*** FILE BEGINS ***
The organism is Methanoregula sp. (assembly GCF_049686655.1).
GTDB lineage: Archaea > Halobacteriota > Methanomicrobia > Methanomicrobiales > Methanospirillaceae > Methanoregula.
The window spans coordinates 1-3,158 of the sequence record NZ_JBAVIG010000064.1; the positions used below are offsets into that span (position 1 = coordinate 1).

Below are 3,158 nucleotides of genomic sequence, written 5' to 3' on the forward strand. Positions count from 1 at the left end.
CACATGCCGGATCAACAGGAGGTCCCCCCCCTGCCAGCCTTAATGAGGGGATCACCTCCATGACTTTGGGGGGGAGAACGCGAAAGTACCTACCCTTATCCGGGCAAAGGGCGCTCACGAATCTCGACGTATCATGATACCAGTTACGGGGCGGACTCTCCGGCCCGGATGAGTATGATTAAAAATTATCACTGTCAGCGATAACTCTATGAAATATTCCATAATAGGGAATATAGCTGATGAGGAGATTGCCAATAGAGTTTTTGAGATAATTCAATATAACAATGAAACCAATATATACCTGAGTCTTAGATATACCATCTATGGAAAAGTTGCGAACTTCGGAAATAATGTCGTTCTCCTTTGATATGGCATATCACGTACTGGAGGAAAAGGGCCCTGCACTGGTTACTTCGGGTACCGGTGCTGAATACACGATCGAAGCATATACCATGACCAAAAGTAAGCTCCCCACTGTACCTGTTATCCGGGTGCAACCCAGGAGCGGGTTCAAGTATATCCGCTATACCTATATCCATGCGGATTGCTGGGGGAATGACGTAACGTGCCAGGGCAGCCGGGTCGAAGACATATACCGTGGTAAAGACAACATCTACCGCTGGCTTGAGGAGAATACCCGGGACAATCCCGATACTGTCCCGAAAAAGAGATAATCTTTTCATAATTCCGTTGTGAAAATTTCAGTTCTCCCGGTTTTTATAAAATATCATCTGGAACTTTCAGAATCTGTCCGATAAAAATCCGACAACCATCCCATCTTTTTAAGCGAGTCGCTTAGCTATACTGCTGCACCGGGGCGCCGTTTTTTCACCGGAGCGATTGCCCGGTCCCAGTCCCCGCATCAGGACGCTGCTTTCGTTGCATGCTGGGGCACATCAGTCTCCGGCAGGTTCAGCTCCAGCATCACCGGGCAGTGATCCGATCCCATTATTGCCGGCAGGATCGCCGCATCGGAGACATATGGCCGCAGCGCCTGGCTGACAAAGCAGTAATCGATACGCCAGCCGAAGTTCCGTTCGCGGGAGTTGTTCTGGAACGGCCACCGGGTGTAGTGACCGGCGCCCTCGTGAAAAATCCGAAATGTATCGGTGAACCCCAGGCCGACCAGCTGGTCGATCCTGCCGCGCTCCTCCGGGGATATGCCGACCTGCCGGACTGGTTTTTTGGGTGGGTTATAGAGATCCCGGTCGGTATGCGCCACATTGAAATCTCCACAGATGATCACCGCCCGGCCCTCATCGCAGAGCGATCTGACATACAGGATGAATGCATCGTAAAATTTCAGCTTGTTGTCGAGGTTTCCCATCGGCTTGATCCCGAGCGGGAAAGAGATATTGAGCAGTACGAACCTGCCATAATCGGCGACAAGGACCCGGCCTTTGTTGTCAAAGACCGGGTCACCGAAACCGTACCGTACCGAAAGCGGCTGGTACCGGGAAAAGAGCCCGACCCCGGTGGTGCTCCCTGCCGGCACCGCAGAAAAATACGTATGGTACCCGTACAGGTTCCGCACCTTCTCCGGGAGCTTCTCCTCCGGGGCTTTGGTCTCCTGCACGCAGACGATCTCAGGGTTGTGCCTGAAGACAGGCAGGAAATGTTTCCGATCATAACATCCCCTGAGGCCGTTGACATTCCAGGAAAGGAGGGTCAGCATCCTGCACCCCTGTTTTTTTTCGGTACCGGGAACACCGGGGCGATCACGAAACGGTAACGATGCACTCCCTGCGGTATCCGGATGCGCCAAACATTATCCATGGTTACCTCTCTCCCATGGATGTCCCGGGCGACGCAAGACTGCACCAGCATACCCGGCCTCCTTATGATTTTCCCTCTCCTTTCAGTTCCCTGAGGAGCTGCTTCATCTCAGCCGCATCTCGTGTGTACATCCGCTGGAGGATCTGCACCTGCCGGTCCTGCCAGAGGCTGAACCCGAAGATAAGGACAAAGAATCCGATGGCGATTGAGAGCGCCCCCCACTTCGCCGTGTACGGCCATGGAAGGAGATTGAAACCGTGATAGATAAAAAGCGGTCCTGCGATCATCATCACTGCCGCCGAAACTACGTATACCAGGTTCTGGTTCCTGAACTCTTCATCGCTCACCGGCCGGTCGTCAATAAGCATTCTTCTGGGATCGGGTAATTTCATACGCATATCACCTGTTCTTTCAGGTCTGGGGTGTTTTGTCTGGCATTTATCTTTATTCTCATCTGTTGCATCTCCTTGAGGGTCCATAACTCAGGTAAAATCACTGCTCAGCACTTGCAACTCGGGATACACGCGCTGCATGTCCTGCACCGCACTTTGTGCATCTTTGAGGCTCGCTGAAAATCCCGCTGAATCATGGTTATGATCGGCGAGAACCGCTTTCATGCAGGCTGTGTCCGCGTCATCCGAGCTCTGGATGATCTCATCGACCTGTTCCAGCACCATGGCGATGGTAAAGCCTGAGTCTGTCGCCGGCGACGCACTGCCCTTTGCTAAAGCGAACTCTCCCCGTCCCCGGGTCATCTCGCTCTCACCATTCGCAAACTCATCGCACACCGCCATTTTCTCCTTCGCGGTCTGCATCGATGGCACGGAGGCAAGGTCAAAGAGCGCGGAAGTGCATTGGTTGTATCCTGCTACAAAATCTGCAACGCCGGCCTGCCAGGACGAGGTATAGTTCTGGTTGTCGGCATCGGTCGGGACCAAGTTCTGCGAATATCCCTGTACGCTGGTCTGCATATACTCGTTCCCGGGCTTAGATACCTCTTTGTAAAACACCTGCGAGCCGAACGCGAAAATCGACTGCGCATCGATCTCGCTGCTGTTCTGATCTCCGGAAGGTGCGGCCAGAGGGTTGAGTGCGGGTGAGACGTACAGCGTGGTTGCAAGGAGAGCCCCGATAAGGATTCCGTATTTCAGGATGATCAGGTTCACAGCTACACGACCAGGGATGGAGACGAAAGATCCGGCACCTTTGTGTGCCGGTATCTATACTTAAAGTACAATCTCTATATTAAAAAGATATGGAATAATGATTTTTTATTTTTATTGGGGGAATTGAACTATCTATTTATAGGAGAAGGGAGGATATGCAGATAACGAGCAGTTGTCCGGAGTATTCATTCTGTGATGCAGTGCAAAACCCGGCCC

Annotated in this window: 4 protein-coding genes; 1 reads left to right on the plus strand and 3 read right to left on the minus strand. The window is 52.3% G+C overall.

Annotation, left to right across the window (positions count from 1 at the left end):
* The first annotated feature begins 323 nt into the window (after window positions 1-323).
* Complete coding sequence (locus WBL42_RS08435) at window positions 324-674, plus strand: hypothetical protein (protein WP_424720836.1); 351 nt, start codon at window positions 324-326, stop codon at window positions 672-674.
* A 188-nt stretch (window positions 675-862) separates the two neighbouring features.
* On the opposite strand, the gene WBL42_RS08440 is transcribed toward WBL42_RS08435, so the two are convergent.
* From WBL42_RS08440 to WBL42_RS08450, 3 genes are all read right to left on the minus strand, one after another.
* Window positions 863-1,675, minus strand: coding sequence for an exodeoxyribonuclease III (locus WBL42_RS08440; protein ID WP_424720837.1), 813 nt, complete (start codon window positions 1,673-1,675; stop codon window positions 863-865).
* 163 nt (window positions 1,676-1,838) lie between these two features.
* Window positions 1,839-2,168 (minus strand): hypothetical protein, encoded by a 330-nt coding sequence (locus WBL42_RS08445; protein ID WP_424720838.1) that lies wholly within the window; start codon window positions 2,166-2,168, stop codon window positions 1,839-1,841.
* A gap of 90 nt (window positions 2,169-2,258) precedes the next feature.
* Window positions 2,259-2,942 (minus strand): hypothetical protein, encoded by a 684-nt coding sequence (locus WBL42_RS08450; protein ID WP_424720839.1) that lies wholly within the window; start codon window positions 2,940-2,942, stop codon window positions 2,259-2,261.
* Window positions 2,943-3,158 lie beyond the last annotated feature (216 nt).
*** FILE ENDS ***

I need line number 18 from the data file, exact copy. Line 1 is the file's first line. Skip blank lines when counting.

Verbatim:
* Window positions 2,943-3,158 lie beyond the last annotated feature (216 nt).